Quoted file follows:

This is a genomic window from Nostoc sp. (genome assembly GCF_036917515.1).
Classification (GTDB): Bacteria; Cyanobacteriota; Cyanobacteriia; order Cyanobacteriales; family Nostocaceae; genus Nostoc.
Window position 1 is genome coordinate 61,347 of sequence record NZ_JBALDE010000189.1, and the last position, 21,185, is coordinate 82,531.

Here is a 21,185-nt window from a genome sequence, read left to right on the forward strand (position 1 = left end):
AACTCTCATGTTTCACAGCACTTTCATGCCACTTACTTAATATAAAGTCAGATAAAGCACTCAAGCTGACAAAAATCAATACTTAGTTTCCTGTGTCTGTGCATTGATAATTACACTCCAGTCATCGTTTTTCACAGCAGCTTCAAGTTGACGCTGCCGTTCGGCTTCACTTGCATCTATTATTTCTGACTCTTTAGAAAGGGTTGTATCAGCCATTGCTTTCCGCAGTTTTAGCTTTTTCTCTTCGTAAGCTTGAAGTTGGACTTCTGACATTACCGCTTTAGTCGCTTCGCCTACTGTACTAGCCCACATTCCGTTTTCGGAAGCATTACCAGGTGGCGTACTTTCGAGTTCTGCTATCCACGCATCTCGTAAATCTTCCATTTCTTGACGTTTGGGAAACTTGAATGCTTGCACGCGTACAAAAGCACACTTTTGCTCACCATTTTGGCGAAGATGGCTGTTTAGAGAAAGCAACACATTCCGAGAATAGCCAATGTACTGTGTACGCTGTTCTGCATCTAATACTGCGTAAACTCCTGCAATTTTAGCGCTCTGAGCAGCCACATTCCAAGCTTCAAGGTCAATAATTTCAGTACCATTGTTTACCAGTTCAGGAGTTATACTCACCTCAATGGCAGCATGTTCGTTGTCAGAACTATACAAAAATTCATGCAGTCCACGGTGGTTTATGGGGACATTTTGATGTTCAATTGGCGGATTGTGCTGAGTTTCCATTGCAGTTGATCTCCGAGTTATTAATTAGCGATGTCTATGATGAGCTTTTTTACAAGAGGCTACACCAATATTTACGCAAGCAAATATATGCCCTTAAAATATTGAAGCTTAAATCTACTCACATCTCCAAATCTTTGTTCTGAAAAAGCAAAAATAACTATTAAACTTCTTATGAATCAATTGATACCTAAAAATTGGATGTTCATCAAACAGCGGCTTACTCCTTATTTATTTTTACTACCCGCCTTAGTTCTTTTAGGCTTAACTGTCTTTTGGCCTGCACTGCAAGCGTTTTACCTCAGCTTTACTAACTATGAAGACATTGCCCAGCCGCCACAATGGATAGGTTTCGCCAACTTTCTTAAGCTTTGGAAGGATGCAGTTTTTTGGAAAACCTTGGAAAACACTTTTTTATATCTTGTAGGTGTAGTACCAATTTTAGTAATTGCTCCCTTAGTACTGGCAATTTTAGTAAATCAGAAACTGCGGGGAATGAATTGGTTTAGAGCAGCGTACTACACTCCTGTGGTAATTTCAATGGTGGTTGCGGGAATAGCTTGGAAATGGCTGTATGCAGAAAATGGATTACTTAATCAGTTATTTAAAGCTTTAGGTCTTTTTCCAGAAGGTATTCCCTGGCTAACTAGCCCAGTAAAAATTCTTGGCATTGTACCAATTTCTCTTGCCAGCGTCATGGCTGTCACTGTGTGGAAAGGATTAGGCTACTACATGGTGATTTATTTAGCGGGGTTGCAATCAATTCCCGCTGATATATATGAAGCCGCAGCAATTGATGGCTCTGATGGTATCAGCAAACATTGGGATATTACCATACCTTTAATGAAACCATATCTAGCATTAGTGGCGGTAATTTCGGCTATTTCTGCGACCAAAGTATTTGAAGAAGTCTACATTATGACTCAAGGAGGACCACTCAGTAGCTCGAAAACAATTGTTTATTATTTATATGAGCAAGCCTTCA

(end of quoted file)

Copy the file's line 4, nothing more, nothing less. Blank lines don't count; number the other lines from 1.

Here is a 21,185-nt window from a genome sequence, read left to right on the forward strand (position 1 = left end):